Background:Inequalities in access to renal services and acute care for rural and remote populations in Australia have been described but not quantified.
Aim:To describe: the coverage of renal disease management services in rural and remote Australia; and the characteristics of patients who had an aeromedical retrieval for renal disease by Australia's Royal Flying Doctor Service (RFDS).
Methods:Data from the RFDS, the Australian Bureau of Statistics, and Health Direct were used to estimate provision of renal disease management services by geographic area. RFDS patient diagnostic data were prospectively collected from 2014 to 2018.
Results:Many rural and remote areas have limited access to regular renal disease management services. Most RFDS retrievals for renal disease are from regions without such services. The RFDS conducted 1636 aeromedical retrievals for renal disease, which represented 1.6% of all retrievals. Among retrieved patients, there was a higher proportion of men than women (54.6% vs 45.4%, P < 0.01), while indigenous patients (n = 546, 33.4%) were significantly younger than non-indigenous patients (40.9 vs 58.5, P < 0.01). There were significant differences in underlying diagnoses triggering retrievals between genders, with males being more likely than females to be transferred with acute renal failure, calculus of the kidney and ureter, renal colic, obstructive uropathy, and kidney failure (all P < 0.01). Conversely, females were more likely to have chronic kidney disease, disorders of the urinary system, acute nephritic syndrome, tubulo-interstitial nephritis, and nephrotic syndrome (all P < 0.01).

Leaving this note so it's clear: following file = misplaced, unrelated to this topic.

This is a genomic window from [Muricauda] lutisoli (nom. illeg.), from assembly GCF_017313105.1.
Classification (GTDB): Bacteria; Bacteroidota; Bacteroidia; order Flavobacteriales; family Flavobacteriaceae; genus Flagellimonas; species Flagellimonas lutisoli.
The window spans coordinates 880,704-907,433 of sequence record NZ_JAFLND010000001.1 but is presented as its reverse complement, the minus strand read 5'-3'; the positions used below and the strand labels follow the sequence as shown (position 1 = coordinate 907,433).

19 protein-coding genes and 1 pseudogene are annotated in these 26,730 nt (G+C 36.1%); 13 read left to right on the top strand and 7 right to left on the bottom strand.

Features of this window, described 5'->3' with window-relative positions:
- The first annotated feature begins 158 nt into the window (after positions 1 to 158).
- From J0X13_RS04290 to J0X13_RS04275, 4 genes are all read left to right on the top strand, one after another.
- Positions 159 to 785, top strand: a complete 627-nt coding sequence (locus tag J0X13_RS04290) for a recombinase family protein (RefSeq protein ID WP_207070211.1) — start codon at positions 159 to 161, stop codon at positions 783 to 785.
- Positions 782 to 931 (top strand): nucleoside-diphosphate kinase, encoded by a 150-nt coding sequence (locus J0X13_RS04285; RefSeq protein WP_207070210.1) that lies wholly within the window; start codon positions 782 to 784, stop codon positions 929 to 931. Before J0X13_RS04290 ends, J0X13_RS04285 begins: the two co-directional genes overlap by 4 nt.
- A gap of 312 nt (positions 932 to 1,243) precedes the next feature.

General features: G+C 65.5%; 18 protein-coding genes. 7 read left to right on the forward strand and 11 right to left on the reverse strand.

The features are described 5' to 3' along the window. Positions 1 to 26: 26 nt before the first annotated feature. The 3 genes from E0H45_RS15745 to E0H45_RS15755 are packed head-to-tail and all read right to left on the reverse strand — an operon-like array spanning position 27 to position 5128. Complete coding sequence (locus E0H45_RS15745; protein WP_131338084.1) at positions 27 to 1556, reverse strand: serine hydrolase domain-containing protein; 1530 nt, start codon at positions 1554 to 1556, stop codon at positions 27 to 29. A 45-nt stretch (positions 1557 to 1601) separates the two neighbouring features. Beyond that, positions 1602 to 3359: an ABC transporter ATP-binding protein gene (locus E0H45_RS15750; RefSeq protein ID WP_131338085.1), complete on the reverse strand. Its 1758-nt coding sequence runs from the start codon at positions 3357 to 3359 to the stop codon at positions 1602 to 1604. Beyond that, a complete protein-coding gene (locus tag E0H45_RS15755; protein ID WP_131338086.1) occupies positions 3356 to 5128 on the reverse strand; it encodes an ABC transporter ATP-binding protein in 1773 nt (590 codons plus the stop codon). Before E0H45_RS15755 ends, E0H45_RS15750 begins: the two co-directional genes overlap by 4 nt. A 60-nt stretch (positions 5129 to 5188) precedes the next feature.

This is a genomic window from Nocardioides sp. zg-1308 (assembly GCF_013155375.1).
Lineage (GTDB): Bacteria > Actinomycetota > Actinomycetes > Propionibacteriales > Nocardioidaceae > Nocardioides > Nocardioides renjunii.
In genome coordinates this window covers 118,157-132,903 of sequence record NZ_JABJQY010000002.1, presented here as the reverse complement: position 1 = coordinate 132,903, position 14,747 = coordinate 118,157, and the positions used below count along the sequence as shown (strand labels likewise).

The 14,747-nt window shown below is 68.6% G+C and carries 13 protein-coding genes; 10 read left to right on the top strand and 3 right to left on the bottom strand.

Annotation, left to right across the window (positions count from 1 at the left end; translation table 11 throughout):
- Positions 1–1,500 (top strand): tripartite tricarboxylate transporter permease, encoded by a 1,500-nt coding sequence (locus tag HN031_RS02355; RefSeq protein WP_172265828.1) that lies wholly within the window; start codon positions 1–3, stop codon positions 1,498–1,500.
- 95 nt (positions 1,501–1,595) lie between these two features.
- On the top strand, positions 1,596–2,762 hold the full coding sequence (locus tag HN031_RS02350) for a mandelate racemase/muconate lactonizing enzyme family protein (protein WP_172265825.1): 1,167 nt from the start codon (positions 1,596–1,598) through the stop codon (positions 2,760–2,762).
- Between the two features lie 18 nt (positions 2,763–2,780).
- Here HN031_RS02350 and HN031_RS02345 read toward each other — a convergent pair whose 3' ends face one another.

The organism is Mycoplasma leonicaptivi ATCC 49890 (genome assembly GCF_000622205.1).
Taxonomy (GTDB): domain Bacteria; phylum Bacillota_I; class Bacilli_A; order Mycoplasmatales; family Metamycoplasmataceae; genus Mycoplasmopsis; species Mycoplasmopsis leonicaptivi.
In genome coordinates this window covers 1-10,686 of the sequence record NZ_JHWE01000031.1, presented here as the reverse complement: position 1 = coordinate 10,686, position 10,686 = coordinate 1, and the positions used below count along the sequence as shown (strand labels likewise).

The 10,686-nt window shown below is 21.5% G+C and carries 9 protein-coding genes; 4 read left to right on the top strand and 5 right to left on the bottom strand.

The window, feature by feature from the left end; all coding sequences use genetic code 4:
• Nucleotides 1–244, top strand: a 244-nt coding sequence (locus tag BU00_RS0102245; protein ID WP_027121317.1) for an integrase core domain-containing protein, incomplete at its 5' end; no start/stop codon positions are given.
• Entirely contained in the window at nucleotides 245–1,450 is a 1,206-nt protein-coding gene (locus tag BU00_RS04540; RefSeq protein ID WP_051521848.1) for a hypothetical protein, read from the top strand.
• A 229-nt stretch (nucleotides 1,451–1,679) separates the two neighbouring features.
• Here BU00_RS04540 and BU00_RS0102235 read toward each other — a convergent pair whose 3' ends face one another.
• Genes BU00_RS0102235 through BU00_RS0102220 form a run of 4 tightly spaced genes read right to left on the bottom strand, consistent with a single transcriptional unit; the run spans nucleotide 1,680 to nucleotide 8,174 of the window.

Conclusion:Aeromedical retrievals for acute care were from rural areas without regular access to renal disease prevention or management services.